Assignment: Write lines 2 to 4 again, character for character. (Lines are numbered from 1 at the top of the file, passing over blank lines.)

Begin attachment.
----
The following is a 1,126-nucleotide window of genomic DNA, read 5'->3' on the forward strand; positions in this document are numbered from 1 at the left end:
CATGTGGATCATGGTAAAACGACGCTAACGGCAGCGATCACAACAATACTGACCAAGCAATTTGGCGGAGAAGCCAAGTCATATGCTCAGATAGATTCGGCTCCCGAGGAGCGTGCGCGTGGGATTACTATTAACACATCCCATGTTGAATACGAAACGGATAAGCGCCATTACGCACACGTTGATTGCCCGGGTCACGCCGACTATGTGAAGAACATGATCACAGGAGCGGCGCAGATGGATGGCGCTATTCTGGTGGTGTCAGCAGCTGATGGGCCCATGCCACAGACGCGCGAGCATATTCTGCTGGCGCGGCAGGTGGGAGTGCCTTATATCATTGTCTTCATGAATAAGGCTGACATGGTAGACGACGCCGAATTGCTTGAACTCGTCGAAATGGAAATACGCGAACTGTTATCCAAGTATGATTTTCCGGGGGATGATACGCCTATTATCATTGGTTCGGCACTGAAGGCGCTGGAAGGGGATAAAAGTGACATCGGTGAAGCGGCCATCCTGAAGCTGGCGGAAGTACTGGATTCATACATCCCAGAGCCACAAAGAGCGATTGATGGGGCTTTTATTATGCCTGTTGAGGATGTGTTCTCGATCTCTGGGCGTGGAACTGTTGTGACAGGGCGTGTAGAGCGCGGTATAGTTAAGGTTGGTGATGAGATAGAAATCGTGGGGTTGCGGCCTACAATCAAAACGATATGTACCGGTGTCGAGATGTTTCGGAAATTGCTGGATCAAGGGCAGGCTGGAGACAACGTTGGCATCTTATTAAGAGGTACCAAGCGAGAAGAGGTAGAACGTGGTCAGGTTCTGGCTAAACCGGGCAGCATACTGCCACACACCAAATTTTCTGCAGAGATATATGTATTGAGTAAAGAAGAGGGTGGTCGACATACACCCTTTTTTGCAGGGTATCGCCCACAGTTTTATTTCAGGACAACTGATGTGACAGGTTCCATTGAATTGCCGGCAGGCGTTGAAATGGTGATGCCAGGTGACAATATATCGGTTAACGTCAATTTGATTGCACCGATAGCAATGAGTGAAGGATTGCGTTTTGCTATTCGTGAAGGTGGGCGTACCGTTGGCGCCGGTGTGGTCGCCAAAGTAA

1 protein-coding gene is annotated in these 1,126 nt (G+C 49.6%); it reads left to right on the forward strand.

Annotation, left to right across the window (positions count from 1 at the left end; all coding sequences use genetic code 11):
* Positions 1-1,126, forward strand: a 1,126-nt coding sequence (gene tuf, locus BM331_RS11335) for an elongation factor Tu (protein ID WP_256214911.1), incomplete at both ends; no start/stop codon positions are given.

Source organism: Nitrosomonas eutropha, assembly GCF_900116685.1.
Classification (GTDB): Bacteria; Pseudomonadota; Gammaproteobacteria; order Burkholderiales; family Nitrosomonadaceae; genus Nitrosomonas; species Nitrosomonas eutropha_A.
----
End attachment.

CATGTGGATCATGGTAAAACGACGCTAACGGCAGCGATCACAACAATACTGACCAAGCAATTTGGCGGAGAAGCCAAGTCATATGCTCAGATAGATTCGGCTCCCGAGGAGCGTGCGCGTGGGATTACTATTAACACATCCCATGTTGAATACGAAACGGATAAGCGCCATTACGCACACGTTGATTGCCCGGGTCACGCCGACTATGTGAAGAACATGATCACAGGAGCGGCGCAGATGGATGGCGCTATTCTGGTGGTGTCAGCAGCTGATGGGCCCATGCCACAGACGCGCGAGCATATTCTGCTGGCGCGGCAGGTGGGAGTGCCTTATATCATTGTCTTCATGAATAAGGCTGACATGGTAGACGACGCCGAATTGCTTGAACTCGTCGAAATGGAAATACGCGAACTGTTATCCAAGTATGATTTTCCGGGGGATGATACGCCTATTATCATTGGTTCGGCACTGAAGGCGCTGGAAGGGGATAAAAGTGACATCGGTGAAGCGGCCATCCTGAAGCTGGCGGAAGTACTGGATTCATACATCCCAGAGCCACAAAGAGCGATTGATGGGGCTTTTATTATGCCTGTTGAGGATGTGTTCTCGATCTCTGGGCGTGGAACTGTTGTGACAGGGCGTGTAGAGCGCGGTATAGTTAAGGTTGGTGATGAGATAGAAATCGTGGGGTTGCGGCCTACAATCAAAACGATATGTACCGGTGTCGAGATGTTTCGGAAATTGCTGGATCAAGGGCAGGCTGGAGACAACGTTGGCATCTTATTAAGAGGTACCAAGCGAGAAGAGGTAGAACGTGGTCAGGTTCTGGCTAAACCGGGCAGCATACTGCCACACACCAAATTTTCTGCAGAGATATATGTATTGAGTAAAGAAGAGGGTGGTCGACATACACCCTTTTTTGCAGGGTATCGCCCACAGTTTTATTTCAGGACAACTGATGTGACAGGTTCCATTGAATTGCCGGCAGGCGTTGAAATGGTGATGCCAGGTGACAATATATCGGTTAACGTCAATTTGATTGCACCGATAGCAATGAGTGAAGGATTGCGTTTTGCTATTCGTGAAGGTGGGCGTACCGTTGGCGCCGGTGTGGTCGCCAAAGTAA

1 protein-coding gene is annotated in these 1,126 nt (G+C 49.6%); it reads left to right on the forward strand.

Annotation, left to right across the window (positions count from 1 at the left end; all coding sequences use genetic code 11):